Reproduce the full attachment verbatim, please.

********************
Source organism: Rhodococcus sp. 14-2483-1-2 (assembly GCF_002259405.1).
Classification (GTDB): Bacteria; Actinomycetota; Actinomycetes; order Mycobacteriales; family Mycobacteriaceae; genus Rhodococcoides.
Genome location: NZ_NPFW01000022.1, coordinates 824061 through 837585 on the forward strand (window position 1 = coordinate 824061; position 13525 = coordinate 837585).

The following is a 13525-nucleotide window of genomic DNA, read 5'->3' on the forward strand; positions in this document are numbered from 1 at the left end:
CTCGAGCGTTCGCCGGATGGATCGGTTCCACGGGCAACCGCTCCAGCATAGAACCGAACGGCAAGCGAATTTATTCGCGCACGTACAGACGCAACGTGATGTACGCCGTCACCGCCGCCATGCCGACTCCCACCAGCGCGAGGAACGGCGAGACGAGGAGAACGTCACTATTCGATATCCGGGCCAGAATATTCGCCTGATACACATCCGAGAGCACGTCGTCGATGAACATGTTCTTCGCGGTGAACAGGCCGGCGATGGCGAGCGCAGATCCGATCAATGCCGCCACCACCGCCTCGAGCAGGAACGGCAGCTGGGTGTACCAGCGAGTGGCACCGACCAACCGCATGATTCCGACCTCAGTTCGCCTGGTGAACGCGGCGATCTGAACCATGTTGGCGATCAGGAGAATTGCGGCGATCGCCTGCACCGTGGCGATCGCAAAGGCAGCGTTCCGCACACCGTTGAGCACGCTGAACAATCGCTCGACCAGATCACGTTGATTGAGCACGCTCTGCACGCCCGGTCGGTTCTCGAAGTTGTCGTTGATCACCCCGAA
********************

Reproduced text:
Source organism: Rhodococcus sp. 14-2483-1-2 (assembly GCF_002259405.1).
Classification (GTDB): Bacteria; Actinomycetota; Actinomycetes; order Mycobacteriales; family Mycobacteriaceae; genus Rhodococcoides.
Genome location: NZ_NPFW01000022.1, coordinates 824061 through 837585 on the forward strand (window position 1 = coordinate 824061; position 13525 = coordinate 837585).

The following is a 13525-nucleotide window of genomic DNA, read 5'->3' on the forward strand; positions in this document are numbered from 1 at the left end:
CTCGAGCGTTCGCCGGATGGATCGGTTCCACGGGCAACCGCTCCAGCATAGAACCGAACGGCAAGCGAATTTATTCGCGCACGTACAGACGCAACGTGATGTACGCCGTCACCGCCGCCATGCCGACTCCCACCAGCGCGAGGAACGGCGAGACGAGGAGAACGTCACTATTCGATATCCGGGCCAGAATATTCGCCTGATACACATCCGAGAGCACGTCGTCGATGAACATGTTCTTCGCGGTGAACAGGCCGGCGATGGCGAGCGCAGATCCGATCAATGCCGCCACCACCGCCTCGAGCAGGAACGGCAGCTGGGTGTACCAGCGAGTGGCACCGACCAACCGCATGATTCCGACCTCAGTTCGCCTGGTGAACGCGGCGATCTGAACCATGTTGGCGATCAGGAGAATTGCGGCGATCGCCTGCACCGTGGCGATCGCAAAGGCAGCGTTCCGCACACCGTTGAGCACGCTGAACAATCGCTCGACCAGATCACGTTGATTGAGCACGCTCTGCACGCCCGGTCGGTTCTCGAAGTTGTCGTTGATCACCCCGAA